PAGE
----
It seems like you’ve been having relatively good success with what you’re doing. I know you’ve talked about the market that you’re in, and it checked those boxes for you, but I feel like we… I do want to ask about your Chick-fil-A method a little bit here before we wrap up, because I am wanting to know, “Is this something you actually…” Is that a joke, or do you actually go to Google Maps, and then you’re like, “What’s the closest Chick-fil-A to this property?” What does that analysis actually look like when you’re penciling out a deal?

Greg:
It could potentially be the smartest or the dumbest rule of all time depending on who you ask.

Rob:
I think it’s great.

Greg:
Well, there’s different rules. I mean, you have the Whole Foods rule. I have the Chick-fil-A rule, but really at the end of the day, like I mentioned before, they have their own dedicated real estate team for all of this. So, if I can leverage some of the expertise that they have, and buy around there, that’s the goal. That’s what I’ve done in Austin. I’ve done this in Orlando as well. You could say I’ve done this in Maui, because they have a brand-new Chick-fil-A opening up, probably about 15 minutes away from the condo that we have there.
But for me, it’s literally just driving around the area. Figure out what works, figure out what’s close by from a commercial standpoint, and who’s building. If it makes sense, where you have population growth, commercial growth, and a very desirable area, it doesn’t matter if it’s the Chick-fil-A rule for me, or it could be the Whole Foods rule for you, Rob. Either one works for where you envision those properties to be.

Rob:
I asked because I jokingly… It makes me laugh. I do joke about having a Chipotle close to your Airbnbs. In my YouTube videos, I’m always like, “How far is it from a Chipotle?” I had someone reach out, and they were analyzing a deal. They were like, “Hey, Rob, hit pencils out. It’s really good, but it’s not near a Chipotle, and I don’t know. Should I not buy it?” I was like, “Oh, I’m so sorry. It was a joke. It doesn’t have to be by a Chipotle.”

Greg:
For an Airbnb, I would say that’s pivotal. I spent many nights in Airbnb’s eating Chipotle, but depends on the market, I guess.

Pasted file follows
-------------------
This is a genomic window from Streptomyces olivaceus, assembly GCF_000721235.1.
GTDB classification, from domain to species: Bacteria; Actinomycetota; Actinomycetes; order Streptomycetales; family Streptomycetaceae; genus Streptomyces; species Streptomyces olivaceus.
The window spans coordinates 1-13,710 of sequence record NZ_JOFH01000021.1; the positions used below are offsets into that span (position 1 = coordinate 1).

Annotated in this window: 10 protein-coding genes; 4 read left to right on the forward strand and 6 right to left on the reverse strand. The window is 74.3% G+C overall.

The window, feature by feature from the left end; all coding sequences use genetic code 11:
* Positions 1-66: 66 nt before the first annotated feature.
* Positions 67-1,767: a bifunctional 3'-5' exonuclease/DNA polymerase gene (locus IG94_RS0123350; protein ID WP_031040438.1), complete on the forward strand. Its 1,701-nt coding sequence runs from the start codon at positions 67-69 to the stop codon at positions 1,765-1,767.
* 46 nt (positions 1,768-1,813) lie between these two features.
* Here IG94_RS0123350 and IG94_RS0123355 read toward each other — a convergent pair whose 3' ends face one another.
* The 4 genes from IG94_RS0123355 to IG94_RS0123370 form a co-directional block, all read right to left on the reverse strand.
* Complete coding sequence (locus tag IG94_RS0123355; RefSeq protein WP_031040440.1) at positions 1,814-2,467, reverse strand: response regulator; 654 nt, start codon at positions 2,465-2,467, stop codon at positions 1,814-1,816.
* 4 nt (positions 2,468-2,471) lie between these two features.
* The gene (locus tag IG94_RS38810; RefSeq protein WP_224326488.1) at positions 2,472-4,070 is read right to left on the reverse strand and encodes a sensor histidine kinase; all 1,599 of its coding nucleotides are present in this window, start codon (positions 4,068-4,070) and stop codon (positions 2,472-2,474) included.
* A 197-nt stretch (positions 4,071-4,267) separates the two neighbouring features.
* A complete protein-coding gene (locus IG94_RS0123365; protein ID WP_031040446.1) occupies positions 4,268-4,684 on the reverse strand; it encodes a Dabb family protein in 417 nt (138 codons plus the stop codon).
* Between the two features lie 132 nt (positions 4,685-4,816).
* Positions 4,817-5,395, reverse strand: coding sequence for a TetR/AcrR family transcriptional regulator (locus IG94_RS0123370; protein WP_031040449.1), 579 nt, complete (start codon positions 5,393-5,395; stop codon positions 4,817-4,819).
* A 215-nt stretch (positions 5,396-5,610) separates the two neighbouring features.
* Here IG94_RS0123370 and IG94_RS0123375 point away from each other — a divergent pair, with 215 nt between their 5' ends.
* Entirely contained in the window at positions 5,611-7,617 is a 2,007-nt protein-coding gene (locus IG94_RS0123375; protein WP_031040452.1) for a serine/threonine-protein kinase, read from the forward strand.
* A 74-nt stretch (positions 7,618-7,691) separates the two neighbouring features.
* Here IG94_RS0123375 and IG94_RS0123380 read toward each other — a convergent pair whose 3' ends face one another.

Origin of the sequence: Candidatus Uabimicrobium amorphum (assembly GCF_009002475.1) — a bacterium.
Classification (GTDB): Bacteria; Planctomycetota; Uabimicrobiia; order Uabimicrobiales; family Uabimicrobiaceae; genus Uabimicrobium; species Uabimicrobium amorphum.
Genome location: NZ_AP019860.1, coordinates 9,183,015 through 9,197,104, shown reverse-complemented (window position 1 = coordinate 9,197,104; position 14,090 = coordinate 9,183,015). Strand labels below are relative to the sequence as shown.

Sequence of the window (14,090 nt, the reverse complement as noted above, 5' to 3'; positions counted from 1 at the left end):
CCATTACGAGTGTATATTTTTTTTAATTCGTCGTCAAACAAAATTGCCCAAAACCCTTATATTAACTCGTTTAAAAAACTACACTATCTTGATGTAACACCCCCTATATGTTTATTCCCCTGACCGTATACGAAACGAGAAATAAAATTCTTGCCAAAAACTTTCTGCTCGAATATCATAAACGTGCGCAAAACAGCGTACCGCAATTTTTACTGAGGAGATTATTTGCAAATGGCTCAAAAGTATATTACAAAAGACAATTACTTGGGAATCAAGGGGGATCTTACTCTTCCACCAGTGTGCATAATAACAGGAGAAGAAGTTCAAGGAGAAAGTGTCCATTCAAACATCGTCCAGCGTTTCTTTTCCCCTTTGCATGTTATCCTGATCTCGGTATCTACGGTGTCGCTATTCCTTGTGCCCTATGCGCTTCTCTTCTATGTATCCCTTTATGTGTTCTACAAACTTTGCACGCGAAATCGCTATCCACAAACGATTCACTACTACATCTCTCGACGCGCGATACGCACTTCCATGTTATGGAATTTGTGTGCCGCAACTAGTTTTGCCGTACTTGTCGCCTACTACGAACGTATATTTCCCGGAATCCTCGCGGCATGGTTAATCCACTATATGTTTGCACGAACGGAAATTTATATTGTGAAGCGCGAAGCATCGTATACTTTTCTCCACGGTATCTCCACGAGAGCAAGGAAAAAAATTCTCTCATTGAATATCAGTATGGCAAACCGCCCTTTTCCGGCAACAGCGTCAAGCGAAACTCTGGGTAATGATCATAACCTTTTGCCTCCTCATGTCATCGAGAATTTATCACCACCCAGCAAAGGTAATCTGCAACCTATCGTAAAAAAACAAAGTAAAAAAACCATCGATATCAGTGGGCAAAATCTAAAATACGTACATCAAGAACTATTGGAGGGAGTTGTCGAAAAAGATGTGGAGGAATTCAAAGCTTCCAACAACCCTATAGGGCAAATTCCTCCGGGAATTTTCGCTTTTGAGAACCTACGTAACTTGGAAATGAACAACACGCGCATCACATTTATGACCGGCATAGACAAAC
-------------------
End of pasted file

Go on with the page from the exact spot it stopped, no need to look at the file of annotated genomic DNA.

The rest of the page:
David:
This is a good segue into the next segment of our show. It is the deal deep dive. In this segment of the show, we’re going to dive deep into a particular deal you’ve done, and learn what went well, what didn’t go well, and how did you put it together. Rob and I are going to take turns firing questions at you. I will go first. Question number one, what kind of property is it?

Greg:
This is a duplex located in the burbs of Orlando.

Rob:
Question number two, how did you find it?

Greg:
This is going to be a longer answer. This was originally a partner deal that I had, a partner deal that went absolutely wrong. I found it, this specific deal, because I bought my partner out of it, and I had to run my own deal analysis on the second go around, and the number still made sense. This was two separate deals that I worked through.

David:
Question number three, how much did you pay for this property?

Greg:
The purchase price of this house was around 390,000. With a duplex in Florida, you have to put down 25% for this house, unless you’re going to live in it yourself. So, I put down as a down payment about $98,000, and with total cash to close is right around $110,000 with closing cost.

Rob:
How did you negotiate it?

Greg:
This was a fun negotiation, buying it from my partner where I already had some skin in the game, and this was, I would say, a creative financing deal that I originally did with my partner, but he was very eager to list us on the market for an inflated price. It was sitting on the market for a few months, and we were just getting nonstop low ball offers. So, I figured at one point, I could call them up, and make a deal with them on the side, and say, “We’re getting all these deals as they sit today. Let’s figure out a joint number that could work out for the both of us.”
It took a long time to get through this just through some of the pains of a failed partnership. But ultimately, I was able to come across a win-win deal that he would walk away with $30,000 net after everything, and I still walked into a deal with massive amounts of upside, both from a cashflow perspective and an equity perspective as well.

David:
Well, you mentioned that it was a partnership gone bad. What went wrong with this partnership? It’s just funny you say that, because the handful of times I’ve ever tried to partner with somebody, it’s just been a disaster. I’ve had terrible… Other than with Rob here who spends money like my rich wife of Orange County, just can’t keep that wallet closed. But other than him, every other deal’s gotten terrible. Tell me, what happened with yours?

Greg: